Singh v. Uber Technologies, Inc., No. 17-1397 (3d Cir. 2019)Annotate this Case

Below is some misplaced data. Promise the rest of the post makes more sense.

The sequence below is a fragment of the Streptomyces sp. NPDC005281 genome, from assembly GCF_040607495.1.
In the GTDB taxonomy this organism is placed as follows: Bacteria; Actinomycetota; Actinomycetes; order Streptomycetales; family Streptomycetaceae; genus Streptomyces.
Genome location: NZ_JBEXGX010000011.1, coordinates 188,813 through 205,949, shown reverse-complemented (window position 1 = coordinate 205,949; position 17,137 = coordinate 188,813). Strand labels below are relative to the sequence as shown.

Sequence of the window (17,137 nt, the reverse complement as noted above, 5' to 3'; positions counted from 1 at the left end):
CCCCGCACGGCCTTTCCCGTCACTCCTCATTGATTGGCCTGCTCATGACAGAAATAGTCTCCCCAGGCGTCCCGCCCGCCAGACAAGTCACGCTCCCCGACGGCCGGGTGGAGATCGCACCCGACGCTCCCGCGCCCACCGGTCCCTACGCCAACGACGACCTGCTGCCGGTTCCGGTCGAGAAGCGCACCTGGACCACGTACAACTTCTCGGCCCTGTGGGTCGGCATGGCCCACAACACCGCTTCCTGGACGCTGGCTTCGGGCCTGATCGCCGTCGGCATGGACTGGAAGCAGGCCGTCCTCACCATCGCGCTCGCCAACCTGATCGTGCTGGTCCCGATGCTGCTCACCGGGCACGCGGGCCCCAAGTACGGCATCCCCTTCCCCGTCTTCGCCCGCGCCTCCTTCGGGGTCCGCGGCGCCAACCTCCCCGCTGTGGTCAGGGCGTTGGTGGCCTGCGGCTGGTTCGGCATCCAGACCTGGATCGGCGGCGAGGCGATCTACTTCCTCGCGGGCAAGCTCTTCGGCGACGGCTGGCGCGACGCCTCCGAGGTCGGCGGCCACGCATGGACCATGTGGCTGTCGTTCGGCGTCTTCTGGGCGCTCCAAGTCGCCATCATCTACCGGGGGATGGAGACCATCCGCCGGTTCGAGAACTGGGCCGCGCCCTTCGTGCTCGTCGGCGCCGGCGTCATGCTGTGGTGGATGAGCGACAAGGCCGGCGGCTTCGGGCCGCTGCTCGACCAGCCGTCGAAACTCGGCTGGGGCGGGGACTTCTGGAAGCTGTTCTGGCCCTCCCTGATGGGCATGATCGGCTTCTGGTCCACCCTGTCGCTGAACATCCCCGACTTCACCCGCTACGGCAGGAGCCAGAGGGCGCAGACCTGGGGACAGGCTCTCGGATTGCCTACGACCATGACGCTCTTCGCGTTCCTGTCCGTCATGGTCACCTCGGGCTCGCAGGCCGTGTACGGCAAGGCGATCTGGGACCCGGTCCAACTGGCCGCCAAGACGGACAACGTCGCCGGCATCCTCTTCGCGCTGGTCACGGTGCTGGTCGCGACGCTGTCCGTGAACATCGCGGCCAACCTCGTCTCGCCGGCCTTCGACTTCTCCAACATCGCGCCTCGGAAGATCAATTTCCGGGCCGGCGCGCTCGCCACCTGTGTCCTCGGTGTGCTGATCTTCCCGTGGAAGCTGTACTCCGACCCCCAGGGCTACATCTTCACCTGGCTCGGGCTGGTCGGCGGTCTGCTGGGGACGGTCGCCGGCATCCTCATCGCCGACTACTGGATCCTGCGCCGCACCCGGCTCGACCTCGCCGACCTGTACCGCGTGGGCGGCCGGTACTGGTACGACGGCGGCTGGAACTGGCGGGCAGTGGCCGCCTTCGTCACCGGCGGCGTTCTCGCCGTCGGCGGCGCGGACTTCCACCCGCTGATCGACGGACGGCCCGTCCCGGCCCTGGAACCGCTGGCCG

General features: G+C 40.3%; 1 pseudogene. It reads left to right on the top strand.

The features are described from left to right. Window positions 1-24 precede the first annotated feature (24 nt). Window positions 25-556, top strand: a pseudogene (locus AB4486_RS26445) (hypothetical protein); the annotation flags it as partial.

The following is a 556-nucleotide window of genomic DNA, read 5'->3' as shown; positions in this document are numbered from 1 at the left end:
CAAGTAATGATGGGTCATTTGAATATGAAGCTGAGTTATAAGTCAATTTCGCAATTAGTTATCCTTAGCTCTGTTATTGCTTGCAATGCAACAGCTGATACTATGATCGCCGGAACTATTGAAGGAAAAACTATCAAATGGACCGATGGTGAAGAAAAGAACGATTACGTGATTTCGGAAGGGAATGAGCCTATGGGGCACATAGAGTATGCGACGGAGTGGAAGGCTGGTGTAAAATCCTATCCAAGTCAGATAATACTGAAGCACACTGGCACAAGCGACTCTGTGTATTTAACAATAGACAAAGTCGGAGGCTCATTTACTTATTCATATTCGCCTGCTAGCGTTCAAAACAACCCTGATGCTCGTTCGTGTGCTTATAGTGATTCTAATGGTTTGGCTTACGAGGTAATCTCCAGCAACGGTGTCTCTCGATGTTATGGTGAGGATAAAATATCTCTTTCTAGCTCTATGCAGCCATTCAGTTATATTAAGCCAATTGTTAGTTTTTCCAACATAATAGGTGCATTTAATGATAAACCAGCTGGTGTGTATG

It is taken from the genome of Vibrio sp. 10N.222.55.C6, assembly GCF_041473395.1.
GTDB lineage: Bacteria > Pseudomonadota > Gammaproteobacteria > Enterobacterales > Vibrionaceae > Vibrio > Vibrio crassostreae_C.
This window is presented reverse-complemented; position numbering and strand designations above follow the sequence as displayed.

The Federal Arbitration Act (FAA), 9 U.S.C. 1–16, places certain arbitration agreements on equal footing with all other contracts, requiring courts to enforce such agreements according to their terms. Section 2 provides that the FAA covers “a written provision in any maritime transaction or a contract evidencing a transaction involving commerce,” but section 1 states that “nothing” in the FAA “shall apply to contracts of employment of seamen, railroad employees, or any other class of workers engaged in foreign or interstate commerce.” Singh brought this putative class action on behalf of New Jersey Uber drivers, alleging that Uber misclassified them as independent contractors rather than employees, which resulted in their being deprived of overtime compensation and incurring business expenses for Uber's benefit. Singh opposed a motion to compel arbitration, arguing that, to the extent that he had an agreement with Uber, it fell within the “any other class of workers” portion of section 1. The court dismissed, concluding that clause only extends to transportation workers who transport goods. The Third Circuit disagreed, citing its “longstanding precedent,” to hold that the residual clause of section 1 may extend to a class of transportation workers who transport passengers if they are engaged in interstate commerce or in work so closely related thereto as to be in practical effect part of it. The court remanded for resolution of the engaged-in-interstate-commerce inquiry.